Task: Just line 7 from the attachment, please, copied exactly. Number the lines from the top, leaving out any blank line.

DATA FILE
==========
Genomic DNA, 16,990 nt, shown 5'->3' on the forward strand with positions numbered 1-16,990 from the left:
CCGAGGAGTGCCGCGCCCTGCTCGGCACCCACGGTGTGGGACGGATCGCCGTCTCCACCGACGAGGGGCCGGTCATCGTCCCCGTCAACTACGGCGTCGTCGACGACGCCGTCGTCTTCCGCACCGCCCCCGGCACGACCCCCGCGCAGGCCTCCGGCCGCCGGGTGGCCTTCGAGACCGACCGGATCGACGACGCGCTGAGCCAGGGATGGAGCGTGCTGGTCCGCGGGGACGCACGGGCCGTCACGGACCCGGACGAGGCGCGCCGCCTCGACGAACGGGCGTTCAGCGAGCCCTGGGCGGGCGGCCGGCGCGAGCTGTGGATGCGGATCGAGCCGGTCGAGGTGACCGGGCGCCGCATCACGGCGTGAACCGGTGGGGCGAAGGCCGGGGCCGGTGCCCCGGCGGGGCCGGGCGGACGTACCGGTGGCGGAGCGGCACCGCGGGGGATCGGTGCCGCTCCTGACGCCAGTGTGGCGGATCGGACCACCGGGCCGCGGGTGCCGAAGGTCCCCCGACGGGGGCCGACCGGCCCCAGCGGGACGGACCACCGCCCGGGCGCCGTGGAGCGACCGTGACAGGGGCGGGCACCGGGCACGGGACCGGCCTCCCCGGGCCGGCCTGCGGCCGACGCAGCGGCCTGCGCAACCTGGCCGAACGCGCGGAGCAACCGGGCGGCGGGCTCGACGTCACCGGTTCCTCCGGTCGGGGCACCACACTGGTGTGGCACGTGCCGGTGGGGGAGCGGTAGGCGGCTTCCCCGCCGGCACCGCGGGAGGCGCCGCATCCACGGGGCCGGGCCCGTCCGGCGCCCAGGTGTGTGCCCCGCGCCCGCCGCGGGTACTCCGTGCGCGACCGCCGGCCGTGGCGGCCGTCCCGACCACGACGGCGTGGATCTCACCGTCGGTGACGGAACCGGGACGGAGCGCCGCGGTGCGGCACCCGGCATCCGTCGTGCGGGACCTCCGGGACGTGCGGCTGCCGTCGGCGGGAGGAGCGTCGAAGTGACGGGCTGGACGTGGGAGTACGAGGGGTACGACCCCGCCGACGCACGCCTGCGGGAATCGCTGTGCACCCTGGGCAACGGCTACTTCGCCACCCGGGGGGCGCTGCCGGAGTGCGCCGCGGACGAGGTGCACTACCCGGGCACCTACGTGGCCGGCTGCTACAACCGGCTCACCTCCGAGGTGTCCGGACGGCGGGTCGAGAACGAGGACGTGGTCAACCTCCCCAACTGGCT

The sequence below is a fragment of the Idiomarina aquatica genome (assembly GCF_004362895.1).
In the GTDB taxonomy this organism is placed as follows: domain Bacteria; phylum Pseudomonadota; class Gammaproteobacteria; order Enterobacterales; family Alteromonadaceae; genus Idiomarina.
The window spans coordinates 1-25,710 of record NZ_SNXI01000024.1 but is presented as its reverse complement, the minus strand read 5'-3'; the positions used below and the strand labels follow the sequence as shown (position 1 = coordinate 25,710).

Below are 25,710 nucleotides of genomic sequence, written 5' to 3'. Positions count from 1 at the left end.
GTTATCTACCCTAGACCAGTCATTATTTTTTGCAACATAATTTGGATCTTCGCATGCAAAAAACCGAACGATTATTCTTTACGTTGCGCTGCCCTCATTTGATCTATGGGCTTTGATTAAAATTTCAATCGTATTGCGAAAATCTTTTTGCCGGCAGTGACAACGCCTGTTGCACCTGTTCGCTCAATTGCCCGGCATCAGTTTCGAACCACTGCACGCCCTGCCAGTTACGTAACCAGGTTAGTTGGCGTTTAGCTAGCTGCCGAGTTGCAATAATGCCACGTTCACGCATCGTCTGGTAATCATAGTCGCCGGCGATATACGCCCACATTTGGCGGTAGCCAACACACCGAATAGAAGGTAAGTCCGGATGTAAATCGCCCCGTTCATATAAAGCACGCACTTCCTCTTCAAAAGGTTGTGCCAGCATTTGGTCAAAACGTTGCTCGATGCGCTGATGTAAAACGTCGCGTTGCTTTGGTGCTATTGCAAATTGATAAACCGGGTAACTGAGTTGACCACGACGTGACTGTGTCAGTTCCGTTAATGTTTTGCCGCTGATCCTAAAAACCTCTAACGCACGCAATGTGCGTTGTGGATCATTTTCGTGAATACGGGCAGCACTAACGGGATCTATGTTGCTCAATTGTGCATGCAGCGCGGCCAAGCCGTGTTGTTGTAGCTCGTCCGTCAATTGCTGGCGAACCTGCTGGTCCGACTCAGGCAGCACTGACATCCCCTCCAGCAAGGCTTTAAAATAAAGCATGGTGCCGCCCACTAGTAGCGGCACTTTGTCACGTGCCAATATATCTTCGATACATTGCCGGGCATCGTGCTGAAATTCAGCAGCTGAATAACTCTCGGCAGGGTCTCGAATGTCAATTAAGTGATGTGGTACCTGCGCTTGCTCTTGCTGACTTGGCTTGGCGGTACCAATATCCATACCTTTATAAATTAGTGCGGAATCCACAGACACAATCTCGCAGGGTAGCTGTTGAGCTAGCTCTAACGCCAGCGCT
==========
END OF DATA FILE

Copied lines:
GTTATCTACCCTAGACCAGTCATTATTTTTTGCAACATAATTTGGATCTTCGCATGCAAAAAACCGAACGATTATTCTTTACGTTGCGCTGCCCTCATTTGATCTATGGGCTTTGATTAAAATTTCAATCGTATTGCGAAAATCTTTTTGCCGGCAGTGACAACGCCTGTTGCACCTGTTCGCTCAATTGCCCGGCATCAGTTTCGAACCACTGCACGCCCTGCCAGTTACGTAACCAGGTTAGTTGGCGTTTAGCTAGCTGCCGAGTTGCAATAATGCCACGTTCACGCATCGTCTGGTAATCATAGTCGCCGGCGATATACGCCCACATTTGGCGGTAGCCAACACACCGAATAGAAGGTAAGTCCGGATGTAAATCGCCCCGTTCATATAAAGCACGCACTTCCTCTTCAAAAGGTTGTGCCAGCATTTGGTCAAAACGTTGCTCGATGCGCTGATGTAAAACGTCGCGTTGCTTTGGTGCTATTGCAAATTGATAAACCGGGTAACTGAGTTGACCACGACGTGACTGTGTCAGTTCCGTTAATGTTTTGCCGCTGATCCTAAAAACCTCTAACGCACGCAATGTGCGTTGTGGATCATTTTCGTGAATACGGGCAGCACTAACGGGATCTATGTTGCTCAATTGTGCATGCAGCGCGGCCAAGCCGTGTTGTTGTAGCTCGTCCGTCAATTGCTGGCGAACCTGCTGGTCCGACTCAGGCAGCACTGACATCCCCTCCAGCAAGGCTTTAAAATAAAGCATGGTGCCGCCCACTAGTAGCGGCACTTTGTCACGTGCCAATATATCTTCGATACATTGCCGGGCATCGTGCTGAAATTCAGCAGCTGAATAACTCTCGGCAGGGTCTCGAATGTCAATTAAGTGATGTGGTACCTGCGCTTGCTCTTGCTGACTTGGCTTGGCGGTACCAATATCCATACCTTTATAAATTAGTGCGGAATCCACAGACACAATCTCGCAGGGTAGCTGTTGAGCTAGCTCTAACGCCAGCGCT